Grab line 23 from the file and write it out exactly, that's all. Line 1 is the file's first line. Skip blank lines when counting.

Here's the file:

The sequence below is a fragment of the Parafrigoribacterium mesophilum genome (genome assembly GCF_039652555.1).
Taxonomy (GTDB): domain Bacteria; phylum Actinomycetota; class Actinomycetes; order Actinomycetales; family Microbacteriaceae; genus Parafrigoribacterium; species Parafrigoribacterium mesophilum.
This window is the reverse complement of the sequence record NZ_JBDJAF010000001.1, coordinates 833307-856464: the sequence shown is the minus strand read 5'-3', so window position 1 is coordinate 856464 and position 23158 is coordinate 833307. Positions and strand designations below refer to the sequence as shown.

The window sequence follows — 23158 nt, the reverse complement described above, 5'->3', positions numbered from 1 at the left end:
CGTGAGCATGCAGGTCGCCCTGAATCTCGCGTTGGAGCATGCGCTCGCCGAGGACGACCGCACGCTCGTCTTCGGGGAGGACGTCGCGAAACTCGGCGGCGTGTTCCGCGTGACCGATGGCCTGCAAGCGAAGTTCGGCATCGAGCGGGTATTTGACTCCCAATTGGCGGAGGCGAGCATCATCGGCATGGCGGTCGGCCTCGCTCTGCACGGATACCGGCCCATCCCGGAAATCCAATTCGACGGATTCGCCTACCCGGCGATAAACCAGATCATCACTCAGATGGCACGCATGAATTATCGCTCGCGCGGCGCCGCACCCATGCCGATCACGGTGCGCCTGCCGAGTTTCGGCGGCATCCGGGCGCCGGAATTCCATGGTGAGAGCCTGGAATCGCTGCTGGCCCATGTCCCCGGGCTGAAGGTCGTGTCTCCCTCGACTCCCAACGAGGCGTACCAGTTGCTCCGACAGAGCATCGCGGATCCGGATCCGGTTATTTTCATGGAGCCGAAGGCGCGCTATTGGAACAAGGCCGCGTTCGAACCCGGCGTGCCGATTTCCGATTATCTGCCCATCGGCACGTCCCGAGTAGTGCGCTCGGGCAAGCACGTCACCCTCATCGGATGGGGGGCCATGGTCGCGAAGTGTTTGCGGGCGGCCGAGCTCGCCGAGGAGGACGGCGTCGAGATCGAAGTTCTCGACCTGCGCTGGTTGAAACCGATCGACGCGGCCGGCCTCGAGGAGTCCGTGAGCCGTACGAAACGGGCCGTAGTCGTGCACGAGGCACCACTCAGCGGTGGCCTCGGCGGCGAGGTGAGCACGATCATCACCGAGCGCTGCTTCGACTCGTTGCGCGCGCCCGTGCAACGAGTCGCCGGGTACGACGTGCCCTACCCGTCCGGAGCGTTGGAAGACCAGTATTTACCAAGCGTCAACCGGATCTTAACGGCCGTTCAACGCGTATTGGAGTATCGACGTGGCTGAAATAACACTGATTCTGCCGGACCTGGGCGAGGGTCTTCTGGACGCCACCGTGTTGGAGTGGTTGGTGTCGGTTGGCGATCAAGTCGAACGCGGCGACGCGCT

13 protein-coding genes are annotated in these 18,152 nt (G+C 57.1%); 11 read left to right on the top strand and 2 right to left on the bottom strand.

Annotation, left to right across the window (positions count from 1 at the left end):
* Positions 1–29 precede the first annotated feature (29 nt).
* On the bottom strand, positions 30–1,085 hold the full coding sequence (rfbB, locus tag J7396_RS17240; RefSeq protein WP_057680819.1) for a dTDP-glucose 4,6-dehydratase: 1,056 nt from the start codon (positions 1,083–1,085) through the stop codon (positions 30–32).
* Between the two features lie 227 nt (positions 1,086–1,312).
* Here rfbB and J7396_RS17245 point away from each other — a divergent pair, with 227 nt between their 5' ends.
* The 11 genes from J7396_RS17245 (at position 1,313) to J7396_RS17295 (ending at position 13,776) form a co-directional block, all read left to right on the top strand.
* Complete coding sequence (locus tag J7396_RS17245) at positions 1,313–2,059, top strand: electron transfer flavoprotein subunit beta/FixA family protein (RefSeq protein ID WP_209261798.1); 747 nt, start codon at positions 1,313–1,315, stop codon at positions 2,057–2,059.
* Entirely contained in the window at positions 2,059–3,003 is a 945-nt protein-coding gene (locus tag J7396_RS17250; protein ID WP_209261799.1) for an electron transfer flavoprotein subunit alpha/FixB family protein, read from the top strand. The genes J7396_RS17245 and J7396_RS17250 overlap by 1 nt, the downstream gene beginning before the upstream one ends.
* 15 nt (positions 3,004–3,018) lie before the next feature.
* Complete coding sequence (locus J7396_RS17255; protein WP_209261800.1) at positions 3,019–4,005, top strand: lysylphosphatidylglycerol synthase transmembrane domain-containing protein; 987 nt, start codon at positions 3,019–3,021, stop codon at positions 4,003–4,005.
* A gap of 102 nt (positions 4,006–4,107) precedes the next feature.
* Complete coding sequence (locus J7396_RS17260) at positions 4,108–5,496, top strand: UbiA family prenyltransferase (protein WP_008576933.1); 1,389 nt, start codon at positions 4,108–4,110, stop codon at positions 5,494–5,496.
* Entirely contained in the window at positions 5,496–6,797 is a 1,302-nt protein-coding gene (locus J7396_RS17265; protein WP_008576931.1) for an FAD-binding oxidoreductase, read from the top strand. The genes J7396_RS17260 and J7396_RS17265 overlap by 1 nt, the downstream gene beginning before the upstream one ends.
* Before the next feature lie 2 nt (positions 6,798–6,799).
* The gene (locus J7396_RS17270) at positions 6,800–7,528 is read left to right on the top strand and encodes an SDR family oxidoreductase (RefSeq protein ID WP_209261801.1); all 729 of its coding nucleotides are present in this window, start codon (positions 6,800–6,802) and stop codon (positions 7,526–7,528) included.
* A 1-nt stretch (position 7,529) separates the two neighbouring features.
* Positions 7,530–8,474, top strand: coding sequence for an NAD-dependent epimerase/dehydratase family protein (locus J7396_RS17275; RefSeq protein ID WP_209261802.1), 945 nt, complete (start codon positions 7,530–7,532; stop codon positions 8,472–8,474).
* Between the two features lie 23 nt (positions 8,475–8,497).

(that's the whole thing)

* Positions 7,530–8,474, top strand: coding sequence for an NAD-dependent epimerase/dehydratase family protein (locus J7396_RS17275; RefSeq protein ID WP_209261802.1), 945 nt, complete (start codon positions 7,530–7,532; stop codon positions 8,472–8,474).